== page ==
One of the most common preconceptions we come up against is the idea that ethical and sustainably produced fashion just isn’t cool. For too many people it still conjures up images of bland and itchy hemp numbers or hippy inspired prints (and I’m not talking the chic Isabel Marant boho kind). This assumption is so frustrating because it couldn’t be further from the truth. We hope that having visited Gather&See, you feel the same. In fact in the past couple of years a plethora of brands built on genuinely impressive style credentials as well as deep rooted ethical values have emerged, and finally fashion insiders are lapping them up.
Take cult trainer brand Veja, a French brand whose eco-friendly sneakers are produced in Brazil using fair trade rubber and organic cotton. Veja has been going for 10 years and fashionistas including superstar Emma Watson have been seen sporting them a long with every other hipster in London. In fact, tracking down the most popular styles such as the V-10 Nautico in the most popular sizes can be a struggle. The success of the brand is truly exciting, not just because we stock the brand at G&S but because we are seeing how an interest in Veja is often just the start of a customer’s interest in sustainable fashion. The recognition of that V logo gets them through the door, so to speak, but once they’ve delved in they are finding that there is so much more to ethical fashion that they previously thought.
Another such brand is one that many of you know and love, the brilliant Kowtow. Produced in India using 100% GOTS (Global Organic Textile Standard) organic and fair trade certified cotton, Kowtow is all about directional shapes and teamed with purity of fabric. When we launched the brand on Gather&See back in 2014 we found the brand attracted a niche but very loyal set of customers but in three years its notoriety and appeal has sky rocketed. Now many key pieces are sold out within days of coming in store, such is the demand for their particular brand of cool and we can see why.
As buyers we are starting to see more and more young designers choosing to produce sustainably. A recent discovery of ours is OFKT, a British footwear brand that uses leather offcuts to produce a collection of picture perfect brogues from a small family owned factory in Yorkshire. The results are exquisite and have already been picked up by several fashion blogs. At the other end of style spectrum are London based Carolina Wong’s amazing metallic bags woven by hand in Morocco with thread made from recycled seat belts. Meanwhile Berlin based Kemp Gadegaard, in their first season have produced and ethereal collection of cosmic and planetary inspired silk separates of impressive quality.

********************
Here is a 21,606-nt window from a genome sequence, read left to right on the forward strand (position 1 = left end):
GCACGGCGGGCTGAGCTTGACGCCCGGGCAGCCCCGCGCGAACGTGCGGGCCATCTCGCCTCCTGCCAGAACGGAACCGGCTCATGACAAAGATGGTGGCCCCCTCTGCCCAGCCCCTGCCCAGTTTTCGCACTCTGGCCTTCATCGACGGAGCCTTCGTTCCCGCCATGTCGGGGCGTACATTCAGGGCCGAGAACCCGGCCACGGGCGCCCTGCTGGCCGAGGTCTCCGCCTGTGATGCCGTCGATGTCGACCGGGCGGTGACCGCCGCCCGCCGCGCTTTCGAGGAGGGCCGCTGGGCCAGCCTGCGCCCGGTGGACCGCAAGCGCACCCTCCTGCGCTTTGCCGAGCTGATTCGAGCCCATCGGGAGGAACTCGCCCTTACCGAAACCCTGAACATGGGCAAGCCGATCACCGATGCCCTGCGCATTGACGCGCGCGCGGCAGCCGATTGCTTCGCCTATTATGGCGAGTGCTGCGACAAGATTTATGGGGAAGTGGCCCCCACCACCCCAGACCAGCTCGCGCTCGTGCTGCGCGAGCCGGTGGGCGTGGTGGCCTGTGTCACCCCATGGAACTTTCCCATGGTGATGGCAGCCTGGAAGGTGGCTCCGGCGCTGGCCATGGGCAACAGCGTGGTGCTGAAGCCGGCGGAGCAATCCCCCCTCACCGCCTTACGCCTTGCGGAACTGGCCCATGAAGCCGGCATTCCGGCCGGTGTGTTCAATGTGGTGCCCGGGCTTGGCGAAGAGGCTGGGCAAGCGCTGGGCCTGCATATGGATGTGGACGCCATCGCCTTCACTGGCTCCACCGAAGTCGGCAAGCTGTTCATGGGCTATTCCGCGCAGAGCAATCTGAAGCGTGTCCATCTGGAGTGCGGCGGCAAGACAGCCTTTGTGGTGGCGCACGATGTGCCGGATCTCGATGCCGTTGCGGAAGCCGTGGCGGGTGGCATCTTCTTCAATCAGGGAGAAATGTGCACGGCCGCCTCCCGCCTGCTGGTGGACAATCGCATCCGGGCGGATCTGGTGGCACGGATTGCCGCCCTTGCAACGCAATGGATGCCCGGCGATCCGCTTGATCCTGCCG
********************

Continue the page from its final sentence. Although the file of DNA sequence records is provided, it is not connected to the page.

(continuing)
It is encouraging and heartening that these talented designers have chosen to go down the ethical route from an environmental and social point of view. But it could also prove a shrewd business decision. Recent studies from Nielsen and Deloitte show that millennials are most willing to pay more for products and services seen as sustainable or coming from socially and environmentally responsible companies.
So what next? Could - and should - ethical fashion ever fit with the fashion industry’s need for seasonal trends and see it, want it mentality? Does it want to be the in thing right now if this means it just becomes another of fashion’s fads that comes and goes? I’m optimistic that this is far bigger than just a passing trend. More and more fashion schools are including sustainability in their syllabuses and before we know it, this Millenial generation for whom sustainability is a non negotiable will be at the helm of the worlds biggest fashion houses. In truth only time will tell but in the meantime let’s celebrate a more responsible approach to fashion. For now at least it seems it really is cool to care.